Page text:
Social media and some assorted motorcycle news websites (first here, and now here) are feverishly reporting that Erik Buell Racing has been out-right acquired by Hero MotoCorp, during the company’s receivership auction, thus confirming the wet-dream conspiracy theories of Buellistas around the world. The report was first started by the stalwart news source Motorcycle.in.th, and was then elevated quickly into the realm of semi-truthfulness by a bevy of other news outlets. With the journalistic bar now set so low, Asphalt & Rubber feels comfortable reporting that there is indeed a new owner for Erik Buell Racing, but it is not Hero MotoCorp, but instead the Flying Spaghetti Monster — deity to the Church of the Flying Spaghetti Monster.

Official Details & Photos of the 2016 Honda Africa Twin

Honda has officially dropped details and photos on its highly anticipated adventure-tourer, the 2016 Honda Africa Twin. A continuation of the legacy by the same name, the new Honda Africa Twin is an off-road focused machine that will go head-to-head with the big ADV bikes already on the market. Built around a 998cc parallel-twin engine, which makes 94hp and 72 lbs•ft of torque, the Africa Twin tips the scales at the curb at 503 lbs (standard model, first photos after the jump) / 534 lbs (DCT/ABS models, shown above). What we think ADV riders will come around to is Honda’s off-road built dual-clutch transmission, which will have the benefit of making shifts while out of the saddle much easier, and giving clutch-free operation, much like a Rekluse clutch.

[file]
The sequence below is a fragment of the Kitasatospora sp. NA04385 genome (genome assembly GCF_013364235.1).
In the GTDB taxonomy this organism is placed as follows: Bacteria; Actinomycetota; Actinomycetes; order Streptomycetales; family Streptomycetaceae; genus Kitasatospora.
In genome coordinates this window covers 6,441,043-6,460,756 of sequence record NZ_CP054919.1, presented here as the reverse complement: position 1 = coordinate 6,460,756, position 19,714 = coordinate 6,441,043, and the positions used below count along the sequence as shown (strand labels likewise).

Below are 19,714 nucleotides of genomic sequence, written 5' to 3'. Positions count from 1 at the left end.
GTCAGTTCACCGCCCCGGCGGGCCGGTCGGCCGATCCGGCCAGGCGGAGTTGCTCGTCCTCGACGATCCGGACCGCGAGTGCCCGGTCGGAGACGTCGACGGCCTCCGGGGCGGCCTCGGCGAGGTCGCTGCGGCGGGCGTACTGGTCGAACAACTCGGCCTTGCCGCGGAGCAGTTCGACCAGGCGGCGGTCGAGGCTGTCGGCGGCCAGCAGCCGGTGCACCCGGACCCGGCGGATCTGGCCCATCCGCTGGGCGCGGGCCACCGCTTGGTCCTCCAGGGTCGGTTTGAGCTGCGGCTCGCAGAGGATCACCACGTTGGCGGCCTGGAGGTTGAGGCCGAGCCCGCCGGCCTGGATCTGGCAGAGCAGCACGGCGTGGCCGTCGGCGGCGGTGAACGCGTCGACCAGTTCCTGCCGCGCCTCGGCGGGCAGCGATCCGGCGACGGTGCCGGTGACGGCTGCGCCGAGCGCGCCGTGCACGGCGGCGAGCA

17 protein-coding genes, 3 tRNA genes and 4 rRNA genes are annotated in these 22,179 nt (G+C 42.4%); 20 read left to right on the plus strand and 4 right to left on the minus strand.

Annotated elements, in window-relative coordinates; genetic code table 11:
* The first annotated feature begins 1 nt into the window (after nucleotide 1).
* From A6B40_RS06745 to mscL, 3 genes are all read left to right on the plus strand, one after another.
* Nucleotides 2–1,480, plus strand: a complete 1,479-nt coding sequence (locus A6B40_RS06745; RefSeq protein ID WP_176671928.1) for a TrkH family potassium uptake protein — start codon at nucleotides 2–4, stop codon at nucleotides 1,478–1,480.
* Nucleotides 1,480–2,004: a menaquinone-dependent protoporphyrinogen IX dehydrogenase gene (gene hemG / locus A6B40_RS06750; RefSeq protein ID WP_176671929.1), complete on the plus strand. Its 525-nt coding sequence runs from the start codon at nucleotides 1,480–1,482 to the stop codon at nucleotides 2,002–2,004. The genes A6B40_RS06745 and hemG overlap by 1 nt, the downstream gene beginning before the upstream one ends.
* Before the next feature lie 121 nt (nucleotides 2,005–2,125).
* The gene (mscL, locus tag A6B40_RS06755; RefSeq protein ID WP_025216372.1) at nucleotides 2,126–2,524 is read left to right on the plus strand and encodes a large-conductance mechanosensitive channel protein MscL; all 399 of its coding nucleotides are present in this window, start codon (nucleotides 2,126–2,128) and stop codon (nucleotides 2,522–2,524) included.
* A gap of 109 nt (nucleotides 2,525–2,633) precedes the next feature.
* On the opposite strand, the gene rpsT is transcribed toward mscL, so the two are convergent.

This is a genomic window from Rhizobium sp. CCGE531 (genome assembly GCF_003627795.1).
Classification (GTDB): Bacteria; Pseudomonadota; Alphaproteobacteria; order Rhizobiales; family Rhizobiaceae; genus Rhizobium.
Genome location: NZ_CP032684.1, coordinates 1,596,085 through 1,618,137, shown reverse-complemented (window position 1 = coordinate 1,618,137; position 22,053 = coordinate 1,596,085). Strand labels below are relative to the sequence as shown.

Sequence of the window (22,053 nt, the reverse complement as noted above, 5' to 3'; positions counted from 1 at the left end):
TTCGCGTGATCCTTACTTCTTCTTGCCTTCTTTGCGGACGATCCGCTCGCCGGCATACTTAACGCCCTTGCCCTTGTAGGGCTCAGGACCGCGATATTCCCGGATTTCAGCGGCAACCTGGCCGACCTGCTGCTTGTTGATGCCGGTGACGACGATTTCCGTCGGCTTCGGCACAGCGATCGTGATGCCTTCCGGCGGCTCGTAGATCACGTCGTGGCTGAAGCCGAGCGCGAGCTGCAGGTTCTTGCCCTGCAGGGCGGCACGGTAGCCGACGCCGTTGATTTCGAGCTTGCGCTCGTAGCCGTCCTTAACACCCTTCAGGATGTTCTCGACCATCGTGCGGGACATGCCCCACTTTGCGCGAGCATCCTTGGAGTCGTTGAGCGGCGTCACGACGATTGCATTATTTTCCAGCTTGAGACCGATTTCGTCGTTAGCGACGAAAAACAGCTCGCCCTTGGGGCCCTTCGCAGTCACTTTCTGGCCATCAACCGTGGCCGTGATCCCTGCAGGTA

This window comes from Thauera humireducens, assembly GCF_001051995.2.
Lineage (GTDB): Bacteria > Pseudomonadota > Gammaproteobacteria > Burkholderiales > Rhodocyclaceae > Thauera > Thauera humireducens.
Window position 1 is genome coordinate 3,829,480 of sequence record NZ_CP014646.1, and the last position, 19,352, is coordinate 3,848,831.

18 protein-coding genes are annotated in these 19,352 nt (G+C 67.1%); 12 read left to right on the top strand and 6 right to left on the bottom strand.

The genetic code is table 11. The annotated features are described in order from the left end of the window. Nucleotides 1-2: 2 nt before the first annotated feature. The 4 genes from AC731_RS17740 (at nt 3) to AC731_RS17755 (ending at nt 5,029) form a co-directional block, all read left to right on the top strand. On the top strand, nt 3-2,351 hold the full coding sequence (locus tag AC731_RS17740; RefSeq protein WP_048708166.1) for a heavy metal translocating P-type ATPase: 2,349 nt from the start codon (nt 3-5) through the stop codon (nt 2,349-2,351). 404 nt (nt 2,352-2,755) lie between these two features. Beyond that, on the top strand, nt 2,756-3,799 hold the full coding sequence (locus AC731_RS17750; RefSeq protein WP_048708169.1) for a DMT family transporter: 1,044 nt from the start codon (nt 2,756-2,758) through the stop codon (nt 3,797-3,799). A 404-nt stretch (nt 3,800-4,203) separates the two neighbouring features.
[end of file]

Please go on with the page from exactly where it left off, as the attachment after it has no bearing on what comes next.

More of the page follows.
Gear Review: Arai Corsair-X Helmet

When it comes to helmet brands, Arai Helmet is perhaps one of the best known in the business; and when it comes to the Japanese company’s flagship model, the track-focused Corsair reigns supreme. So, it’s a big deal when Arai decides to update its ready-to-race helmet offering, creating the Arai Corsair-X in the process. This week, we got to test the new Corsair-X in the flesh, spending a full-day riding at Thunderhill Raceway in Willows, California on Monday — melting away in the 104°F heat — as well as riding around my new hometown of Portland, Oregon. So let’s cut the fluff, breakdown what’s new with the Corsair-X, and talk about what our impressions are of this top-of-the-line helmet.

Honda Africa Twin Specs Leaked with Hi-Res Photo

Last night we brought you a leaked video of the new Honda Africa Twin, which revealed the off-road oriented adventure bike in all its glory. Today, we get to see the leaked specs of the Honda CRF1000L (the model designation of the Africa Twin), along with what looks like an official high-resolution photo. The spec-sheet for the Africa Twin has long been something of interest for ADV fans, with the obvious questions being 1) how much horsepower will it make? and 2) how much will it weight. The answers are 94hp, and 458 lbs dry (467 lbs with ABS, 489 lbs with DCT).